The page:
Using the building as a teaching tool is an excellent development to come out of the current green building revolution. How to bring this model into existing buildings, which may only receive limited upgrades to antiquated systems, hasn’t been broadly defined. The collaborative model used by Adams 12 and CSU, supported by EPA’s larger research aims, shed light on a replicable model to utilize existing buildings as a teaching tool. Key components for an endeavor of this nature include:
- At least one external partner that is an expert in the field being studied.
- Handheld tools and other engagement tools provided by experts in that field.
- An existing educational model and school staff or school-based partners who are excited and invested in implementing the project.
- Ideally, a succinct problem that is already known (e.g., thermal comfort issues or lighting concerns) that will foster investigation under the PBL model. Otherwise, an open-ended and investigative approach tied to a particular unit of study may be more appropriate versus the PBL model.
Administrators and school staff working in districts that don’t have new buildings planned or needed shouldn’t negate the importance and potential of using the building as a teaching tool. Real-world science and local partners are right at your fingertips and can be leveraged to enhance and engage building occupants in almost any setting. Organizations such as local and regional health departments, hospital systems, nonprofits, and universities have hard-working personnel in a variety of social, math, and science fields who are eager to share their knowledge with students and teachers.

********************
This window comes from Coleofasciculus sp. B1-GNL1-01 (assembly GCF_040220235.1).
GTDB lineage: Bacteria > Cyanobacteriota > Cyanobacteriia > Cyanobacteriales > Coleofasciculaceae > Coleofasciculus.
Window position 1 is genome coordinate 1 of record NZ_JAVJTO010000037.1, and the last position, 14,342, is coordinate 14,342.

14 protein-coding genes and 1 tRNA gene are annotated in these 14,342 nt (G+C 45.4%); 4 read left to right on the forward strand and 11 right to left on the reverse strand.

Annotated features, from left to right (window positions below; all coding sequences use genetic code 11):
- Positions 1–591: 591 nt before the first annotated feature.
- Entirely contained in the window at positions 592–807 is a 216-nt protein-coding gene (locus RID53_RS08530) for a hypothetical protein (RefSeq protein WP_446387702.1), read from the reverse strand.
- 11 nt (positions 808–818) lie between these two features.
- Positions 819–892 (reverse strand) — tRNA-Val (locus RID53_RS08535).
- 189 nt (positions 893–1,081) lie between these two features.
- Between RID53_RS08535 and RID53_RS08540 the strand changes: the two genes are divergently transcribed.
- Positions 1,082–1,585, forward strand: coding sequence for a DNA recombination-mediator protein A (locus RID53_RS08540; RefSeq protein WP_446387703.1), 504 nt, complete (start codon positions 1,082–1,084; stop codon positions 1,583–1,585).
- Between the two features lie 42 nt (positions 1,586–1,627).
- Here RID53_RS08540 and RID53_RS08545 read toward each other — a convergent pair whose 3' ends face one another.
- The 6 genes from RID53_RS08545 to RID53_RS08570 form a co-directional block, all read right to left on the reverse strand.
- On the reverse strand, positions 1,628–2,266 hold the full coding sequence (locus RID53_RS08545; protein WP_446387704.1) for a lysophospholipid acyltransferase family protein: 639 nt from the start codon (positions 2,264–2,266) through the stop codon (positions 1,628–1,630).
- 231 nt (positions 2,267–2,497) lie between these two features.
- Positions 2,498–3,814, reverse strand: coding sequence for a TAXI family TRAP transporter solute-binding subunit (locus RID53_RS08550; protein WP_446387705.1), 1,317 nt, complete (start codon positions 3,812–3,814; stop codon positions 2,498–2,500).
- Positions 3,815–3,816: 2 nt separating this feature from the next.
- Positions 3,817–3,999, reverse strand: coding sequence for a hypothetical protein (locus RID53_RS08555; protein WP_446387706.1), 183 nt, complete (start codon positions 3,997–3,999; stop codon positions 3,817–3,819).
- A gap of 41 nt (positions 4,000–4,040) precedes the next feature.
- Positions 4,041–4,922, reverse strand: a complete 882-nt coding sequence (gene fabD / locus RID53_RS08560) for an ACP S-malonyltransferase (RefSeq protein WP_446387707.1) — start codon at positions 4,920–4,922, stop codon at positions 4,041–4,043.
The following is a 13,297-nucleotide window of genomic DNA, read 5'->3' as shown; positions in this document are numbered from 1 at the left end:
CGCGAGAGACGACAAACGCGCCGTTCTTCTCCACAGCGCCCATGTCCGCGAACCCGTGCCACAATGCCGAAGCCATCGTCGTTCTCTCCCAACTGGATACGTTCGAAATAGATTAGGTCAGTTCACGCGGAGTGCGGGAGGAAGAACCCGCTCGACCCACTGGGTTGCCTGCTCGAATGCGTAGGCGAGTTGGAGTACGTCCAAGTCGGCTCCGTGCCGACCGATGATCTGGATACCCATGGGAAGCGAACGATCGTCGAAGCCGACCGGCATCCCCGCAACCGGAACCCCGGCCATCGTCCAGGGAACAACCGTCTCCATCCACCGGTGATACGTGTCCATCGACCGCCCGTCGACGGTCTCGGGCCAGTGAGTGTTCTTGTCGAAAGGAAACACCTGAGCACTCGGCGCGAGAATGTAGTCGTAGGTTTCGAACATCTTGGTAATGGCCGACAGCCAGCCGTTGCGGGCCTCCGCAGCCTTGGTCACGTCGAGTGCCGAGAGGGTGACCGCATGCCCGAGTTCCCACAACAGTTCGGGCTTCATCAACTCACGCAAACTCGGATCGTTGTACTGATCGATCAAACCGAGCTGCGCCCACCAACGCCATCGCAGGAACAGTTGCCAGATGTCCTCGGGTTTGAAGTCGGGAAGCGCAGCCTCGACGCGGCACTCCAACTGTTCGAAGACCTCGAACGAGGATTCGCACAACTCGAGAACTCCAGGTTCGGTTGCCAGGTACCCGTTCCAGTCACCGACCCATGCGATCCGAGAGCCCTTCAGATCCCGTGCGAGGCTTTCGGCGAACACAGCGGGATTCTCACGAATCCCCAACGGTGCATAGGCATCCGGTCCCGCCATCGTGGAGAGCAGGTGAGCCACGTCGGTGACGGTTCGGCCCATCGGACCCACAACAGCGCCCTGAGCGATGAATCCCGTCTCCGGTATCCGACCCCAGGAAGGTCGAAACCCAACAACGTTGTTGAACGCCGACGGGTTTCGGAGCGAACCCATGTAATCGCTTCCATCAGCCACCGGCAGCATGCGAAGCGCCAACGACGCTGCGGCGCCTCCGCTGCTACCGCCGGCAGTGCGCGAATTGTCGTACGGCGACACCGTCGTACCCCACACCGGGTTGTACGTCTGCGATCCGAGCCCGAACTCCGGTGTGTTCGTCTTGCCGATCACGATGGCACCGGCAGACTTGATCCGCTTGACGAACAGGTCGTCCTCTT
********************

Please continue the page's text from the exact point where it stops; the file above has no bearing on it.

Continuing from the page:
This article was developed under Assistance Agreement No 83563501 awarded by the EPA. It has not been formally reviewed by EPA. The views expressed in this article are solely those of Shannon Oliver and do not necessarily reflect those of the Agency. EPA does not endorse any products or commercial services mentioned in this publication.
Shannon Oliver has a B.S. degree in Environmental Health from Colorado State University and a Master of Public Health degree in Global Environmental Health from Emory University. His professional experience includes eight years of environmental and regulatory compliance for the oil and gas industry and over three years as an Energy and Sustainability Manager in the K-12 sector in Colorado. Recent focus of Shannon’s work includes student engagement on energy conservation and waste reduction and district-level water use reduction efforts.